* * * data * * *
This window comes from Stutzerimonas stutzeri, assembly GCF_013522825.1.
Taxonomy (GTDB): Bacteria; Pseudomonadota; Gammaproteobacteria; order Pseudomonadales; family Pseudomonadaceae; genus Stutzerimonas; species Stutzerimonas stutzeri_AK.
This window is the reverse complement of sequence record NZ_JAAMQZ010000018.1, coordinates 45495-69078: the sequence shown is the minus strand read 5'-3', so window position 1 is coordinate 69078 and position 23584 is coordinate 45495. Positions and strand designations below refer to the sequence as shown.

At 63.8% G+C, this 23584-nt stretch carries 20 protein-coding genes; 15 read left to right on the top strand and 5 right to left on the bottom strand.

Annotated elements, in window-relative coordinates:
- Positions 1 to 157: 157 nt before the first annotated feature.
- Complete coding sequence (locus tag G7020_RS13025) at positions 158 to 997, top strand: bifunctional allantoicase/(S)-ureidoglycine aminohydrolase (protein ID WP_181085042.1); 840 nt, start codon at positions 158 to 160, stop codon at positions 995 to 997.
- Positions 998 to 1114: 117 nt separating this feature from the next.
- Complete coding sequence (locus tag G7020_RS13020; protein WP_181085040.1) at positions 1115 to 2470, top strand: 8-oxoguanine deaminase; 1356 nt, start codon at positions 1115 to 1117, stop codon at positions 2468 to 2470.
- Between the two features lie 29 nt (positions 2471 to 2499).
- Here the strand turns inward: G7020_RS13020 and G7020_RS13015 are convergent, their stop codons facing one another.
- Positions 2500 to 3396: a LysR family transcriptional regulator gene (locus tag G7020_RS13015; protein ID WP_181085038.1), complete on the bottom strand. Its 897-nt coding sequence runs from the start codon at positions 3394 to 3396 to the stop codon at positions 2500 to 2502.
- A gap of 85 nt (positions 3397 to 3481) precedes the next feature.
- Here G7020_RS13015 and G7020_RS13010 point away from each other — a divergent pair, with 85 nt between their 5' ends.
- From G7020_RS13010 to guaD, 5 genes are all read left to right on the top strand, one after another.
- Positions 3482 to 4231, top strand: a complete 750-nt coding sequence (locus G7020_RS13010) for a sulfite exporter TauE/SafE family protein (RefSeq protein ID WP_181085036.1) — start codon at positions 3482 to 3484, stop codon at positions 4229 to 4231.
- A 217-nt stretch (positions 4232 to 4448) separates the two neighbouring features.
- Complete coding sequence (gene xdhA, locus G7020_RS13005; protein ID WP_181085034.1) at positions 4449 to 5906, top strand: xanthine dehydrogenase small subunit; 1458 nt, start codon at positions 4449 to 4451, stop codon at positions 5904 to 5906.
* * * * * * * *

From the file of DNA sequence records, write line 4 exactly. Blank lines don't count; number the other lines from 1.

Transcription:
At 63.8% G+C, this 23584-nt stretch carries 20 protein-coding genes; 15 read left to right on the top strand and 5 right to left on the bottom strand.